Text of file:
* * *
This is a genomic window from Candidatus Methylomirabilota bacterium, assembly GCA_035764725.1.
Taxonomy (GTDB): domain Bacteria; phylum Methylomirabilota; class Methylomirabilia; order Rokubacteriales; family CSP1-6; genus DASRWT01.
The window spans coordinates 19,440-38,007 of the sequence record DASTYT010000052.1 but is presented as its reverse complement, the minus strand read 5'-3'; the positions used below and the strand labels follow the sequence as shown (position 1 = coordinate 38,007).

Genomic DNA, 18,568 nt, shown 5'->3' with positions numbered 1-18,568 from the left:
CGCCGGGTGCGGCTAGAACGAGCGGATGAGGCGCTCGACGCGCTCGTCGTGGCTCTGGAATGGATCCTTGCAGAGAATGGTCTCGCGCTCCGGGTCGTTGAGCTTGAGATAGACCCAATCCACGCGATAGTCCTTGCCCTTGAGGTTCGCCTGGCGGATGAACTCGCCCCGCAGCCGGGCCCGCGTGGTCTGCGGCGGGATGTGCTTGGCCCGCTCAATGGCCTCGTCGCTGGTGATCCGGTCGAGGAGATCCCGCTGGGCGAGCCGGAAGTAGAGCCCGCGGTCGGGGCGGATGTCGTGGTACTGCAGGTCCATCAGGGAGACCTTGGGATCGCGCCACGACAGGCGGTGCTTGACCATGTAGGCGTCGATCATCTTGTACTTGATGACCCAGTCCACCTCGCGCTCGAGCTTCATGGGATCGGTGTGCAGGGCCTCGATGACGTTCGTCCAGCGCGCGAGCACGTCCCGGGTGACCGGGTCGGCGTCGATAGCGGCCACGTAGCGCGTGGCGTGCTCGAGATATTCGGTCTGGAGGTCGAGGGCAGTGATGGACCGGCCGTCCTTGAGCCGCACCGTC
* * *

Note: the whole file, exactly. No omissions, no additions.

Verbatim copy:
This is a genomic window from Candidatus Methylomirabilota bacterium, assembly GCA_035764725.1.
Taxonomy (GTDB): domain Bacteria; phylum Methylomirabilota; class Methylomirabilia; order Rokubacteriales; family CSP1-6; genus DASRWT01.
The window spans coordinates 19,440-38,007 of the sequence record DASTYT010000052.1 but is presented as its reverse complement, the minus strand read 5'-3'; the positions used below and the strand labels follow the sequence as shown (position 1 = coordinate 38,007).

Genomic DNA, 18,568 nt, shown 5'->3' with positions numbered 1-18,568 from the left:
CGCCGGGTGCGGCTAGAACGAGCGGATGAGGCGCTCGACGCGCTCGTCGTGGCTCTGGAATGGATCCTTGCAGAGAATGGTCTCGCGCTCCGGGTCGTTGAGCTTGAGATAGACCCAATCCACGCGATAGTCCTTGCCCTTGAGGTTCGCCTGGCGGATGAACTCGCCCCGCAGCCGGGCCCGCGTGGTCTGCGGCGGGATGTGCTTGGCCCGCTCAATGGCCTCGTCGCTGGTGATCCGGTCGAGGAGATCCCGCTGGGCGAGCCGGAAGTAGAGCCCGCGGTCGGGGCGGATGTCGTGGTACTGCAGGTCCATCAGGGAGACCTTGGGATCGCGCCACGACAGGCGGTGCTTGACCATGTAGGCGTCGATCATCTTGTACTTGATGACCCAGTCCACCTCGCGCTCGAGCTTCATGGGATCGGTGTGCAGGGCCTCGATGACGTTCGTCCAGCGCGCGAGCACGTCCCGGGTGACCGGGTCGGCGTCGATAGCGGCCACGTAGCGCGTGGCGTGCTCGAGATATTCGGTCTGGAGGTCGAGGGCAGTGATGGACCGGCCGTCCTTGAGCCGCACCGTC